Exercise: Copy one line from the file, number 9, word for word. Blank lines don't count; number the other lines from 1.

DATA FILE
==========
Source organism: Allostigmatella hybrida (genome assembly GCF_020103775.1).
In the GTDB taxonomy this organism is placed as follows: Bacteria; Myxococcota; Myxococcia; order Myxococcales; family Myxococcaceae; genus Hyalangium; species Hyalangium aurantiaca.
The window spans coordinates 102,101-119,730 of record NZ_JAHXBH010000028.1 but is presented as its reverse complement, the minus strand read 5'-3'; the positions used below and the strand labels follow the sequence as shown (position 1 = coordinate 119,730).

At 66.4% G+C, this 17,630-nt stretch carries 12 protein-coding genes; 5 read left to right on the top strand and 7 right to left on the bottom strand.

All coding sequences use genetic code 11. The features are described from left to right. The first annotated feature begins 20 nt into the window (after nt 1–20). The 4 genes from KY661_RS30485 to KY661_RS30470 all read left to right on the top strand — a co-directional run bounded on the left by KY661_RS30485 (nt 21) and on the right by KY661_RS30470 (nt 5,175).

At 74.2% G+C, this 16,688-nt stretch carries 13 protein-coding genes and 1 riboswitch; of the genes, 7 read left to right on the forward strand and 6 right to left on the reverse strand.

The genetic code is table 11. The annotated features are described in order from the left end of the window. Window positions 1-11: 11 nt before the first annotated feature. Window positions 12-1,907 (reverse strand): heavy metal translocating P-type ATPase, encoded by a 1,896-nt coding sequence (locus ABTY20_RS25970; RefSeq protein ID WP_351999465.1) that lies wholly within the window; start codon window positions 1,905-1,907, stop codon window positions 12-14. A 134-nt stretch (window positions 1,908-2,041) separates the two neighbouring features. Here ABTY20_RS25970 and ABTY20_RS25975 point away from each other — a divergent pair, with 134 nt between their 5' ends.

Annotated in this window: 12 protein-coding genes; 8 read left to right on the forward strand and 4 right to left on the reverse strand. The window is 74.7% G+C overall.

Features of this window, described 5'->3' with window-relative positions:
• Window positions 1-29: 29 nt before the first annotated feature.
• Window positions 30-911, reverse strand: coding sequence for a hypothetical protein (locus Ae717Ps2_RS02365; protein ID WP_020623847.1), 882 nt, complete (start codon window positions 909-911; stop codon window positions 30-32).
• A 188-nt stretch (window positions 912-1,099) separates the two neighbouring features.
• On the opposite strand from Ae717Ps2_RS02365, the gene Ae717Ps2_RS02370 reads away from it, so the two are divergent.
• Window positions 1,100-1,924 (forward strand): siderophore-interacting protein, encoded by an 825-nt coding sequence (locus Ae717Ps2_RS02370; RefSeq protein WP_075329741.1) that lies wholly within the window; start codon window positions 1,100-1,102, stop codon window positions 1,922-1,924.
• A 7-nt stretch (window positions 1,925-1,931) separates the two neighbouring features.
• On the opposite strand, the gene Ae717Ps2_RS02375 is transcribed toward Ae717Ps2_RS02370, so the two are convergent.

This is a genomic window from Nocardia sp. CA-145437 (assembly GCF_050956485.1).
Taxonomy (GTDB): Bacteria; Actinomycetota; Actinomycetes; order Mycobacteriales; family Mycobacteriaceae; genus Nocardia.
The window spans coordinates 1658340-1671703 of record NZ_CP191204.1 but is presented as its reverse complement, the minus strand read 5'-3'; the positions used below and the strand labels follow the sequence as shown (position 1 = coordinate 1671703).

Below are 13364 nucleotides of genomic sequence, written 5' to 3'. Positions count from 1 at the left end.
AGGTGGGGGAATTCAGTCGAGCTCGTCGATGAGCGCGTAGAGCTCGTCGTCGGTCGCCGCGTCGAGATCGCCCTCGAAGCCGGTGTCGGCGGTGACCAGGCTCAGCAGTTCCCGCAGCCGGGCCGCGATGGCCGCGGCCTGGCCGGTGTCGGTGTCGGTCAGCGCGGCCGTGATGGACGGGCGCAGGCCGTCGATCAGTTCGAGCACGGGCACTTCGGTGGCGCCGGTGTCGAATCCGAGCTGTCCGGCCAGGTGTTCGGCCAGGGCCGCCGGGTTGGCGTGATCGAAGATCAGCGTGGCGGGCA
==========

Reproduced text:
Features of this window, described 5'->3' with window-relative positions: